Airlines might have difficulties in sourcing capacity to replace the aircraft, resulting in inevitable delays or cancellations. And delays and cancellations also result in additional cost to airlines operation.
Travellers could soon see an increase in airfares. The rising fuel cost and shortage of pilots have already put global airlines under pressure to manage operational costs.
Boeing and Airbus are a duopoly, said to dominate 99 per cent of the global large aircraft orders, which make up more than 90 per cent of the total aircraft market.
Over the past few decades, Boeing has weathered problems before and maintained an exceptional reputation for its reliable and efficient aircraft design, manufacturing and service.
In 2018, Boeing received US$60 billion ($88b) for 806 aircraft deliveries, comparing to Airbus's US$54 billion for 800 aircraft deliveries. Of all the aircraft sales, the Boeing 737 MAX series — designed to replace the current 737 family — was becoming one of the most popular airliners, despite being only introduced to the market in May 2017.
But the two recent crashes have raised concerns about reliability of the 737 MAX 8 autopilot system, the Manoeuvring Characteristics Augmentation System.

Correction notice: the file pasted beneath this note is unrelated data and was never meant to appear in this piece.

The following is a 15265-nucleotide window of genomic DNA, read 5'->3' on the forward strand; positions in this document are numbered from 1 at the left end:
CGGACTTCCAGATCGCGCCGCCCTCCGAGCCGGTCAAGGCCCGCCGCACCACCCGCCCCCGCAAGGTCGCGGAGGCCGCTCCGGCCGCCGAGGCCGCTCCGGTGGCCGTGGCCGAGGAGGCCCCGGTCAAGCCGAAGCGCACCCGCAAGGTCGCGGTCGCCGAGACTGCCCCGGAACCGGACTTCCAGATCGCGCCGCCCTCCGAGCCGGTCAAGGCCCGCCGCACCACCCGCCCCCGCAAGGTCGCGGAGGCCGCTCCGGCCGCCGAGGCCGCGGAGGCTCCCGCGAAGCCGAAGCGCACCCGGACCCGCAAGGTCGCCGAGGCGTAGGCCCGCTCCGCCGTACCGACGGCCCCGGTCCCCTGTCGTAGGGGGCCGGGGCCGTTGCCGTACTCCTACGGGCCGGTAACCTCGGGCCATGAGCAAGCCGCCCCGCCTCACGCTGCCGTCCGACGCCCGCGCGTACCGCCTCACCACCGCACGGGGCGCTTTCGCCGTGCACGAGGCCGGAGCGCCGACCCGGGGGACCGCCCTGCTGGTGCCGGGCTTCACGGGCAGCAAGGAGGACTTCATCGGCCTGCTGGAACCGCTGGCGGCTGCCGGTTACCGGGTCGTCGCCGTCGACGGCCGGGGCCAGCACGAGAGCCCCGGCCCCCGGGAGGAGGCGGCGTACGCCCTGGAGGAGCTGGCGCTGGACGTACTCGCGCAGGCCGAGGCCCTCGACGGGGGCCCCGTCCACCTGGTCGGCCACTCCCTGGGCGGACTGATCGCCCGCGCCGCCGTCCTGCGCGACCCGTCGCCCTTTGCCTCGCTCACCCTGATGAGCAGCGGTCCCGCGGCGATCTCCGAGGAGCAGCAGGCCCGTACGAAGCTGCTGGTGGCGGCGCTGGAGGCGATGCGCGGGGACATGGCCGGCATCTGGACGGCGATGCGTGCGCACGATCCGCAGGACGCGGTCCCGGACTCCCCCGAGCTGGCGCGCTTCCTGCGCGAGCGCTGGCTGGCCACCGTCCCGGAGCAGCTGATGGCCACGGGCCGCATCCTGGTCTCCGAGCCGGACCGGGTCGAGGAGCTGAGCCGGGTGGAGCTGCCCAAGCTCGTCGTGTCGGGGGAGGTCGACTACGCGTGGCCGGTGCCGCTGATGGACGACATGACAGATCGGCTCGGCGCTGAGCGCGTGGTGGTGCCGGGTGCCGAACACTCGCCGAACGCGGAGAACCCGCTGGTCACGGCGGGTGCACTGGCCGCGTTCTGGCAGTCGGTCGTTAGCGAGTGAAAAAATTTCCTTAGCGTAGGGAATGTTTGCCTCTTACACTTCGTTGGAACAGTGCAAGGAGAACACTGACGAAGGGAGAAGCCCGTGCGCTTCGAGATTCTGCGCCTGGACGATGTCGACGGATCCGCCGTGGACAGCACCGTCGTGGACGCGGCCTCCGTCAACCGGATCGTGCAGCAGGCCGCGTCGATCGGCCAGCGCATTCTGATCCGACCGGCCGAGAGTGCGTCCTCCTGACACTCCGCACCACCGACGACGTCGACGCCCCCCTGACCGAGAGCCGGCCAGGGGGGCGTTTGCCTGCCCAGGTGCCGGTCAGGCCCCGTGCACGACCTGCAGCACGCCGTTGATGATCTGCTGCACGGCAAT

Some pilots have complained about a lack of training for the MAX 8. Others complained of problems.
The aircraft represents a significant change from its predecessor models, including new engines, new avionics and different aerodynamic characteristics.
The risk for Boeing now is the potential consequences flowing from any investigation into the aircraft crashes. These could include:
• complete or partial cancellation of orders placed by global airlines
• litigation by the affected airlines and the victims of the ill-fated aircraft, seeking damages caused by any product defect (if proof could be established)
• new opportunities for its rivals to promote their aircraft; this could allow, for example, China's state-owned aircraft manufacturer, COMAC, to make new waves.
Regardless, Boeing could face enormous financial losses and devastating economic consequences.
Boeing's shares dropped after the Ethiopian Airlines crash on Sunday, but have started to recover.
While Boeing surely carries enough insurance coverage for losses, it is inevitable the damage to its brand is more far-reaching in the medium to long term. This will affect the confidence of aircraft operators and the general public.
Even if any technical defects discovered are quick to fix, a damaged brand tends to require more time and much more significant efforts to recover.
Of course there is a question everyone wants answered: is it safe to fly?
The answer is definitely. Statistically speaking, flying on a commercial passenger airliner is the safest mode of transportation.
A recent study of US census data puts the odds of dying as a plane passenger at 1 in 188,364. That compares with odds of 1 in 4047 for a cyclist, 1 in 1117 for drowning and 1 in 103 for a car crash.
• Chrystal Zhang is a lecturer in the Department of Aviation at Swinburne University of Technology, Melbourne.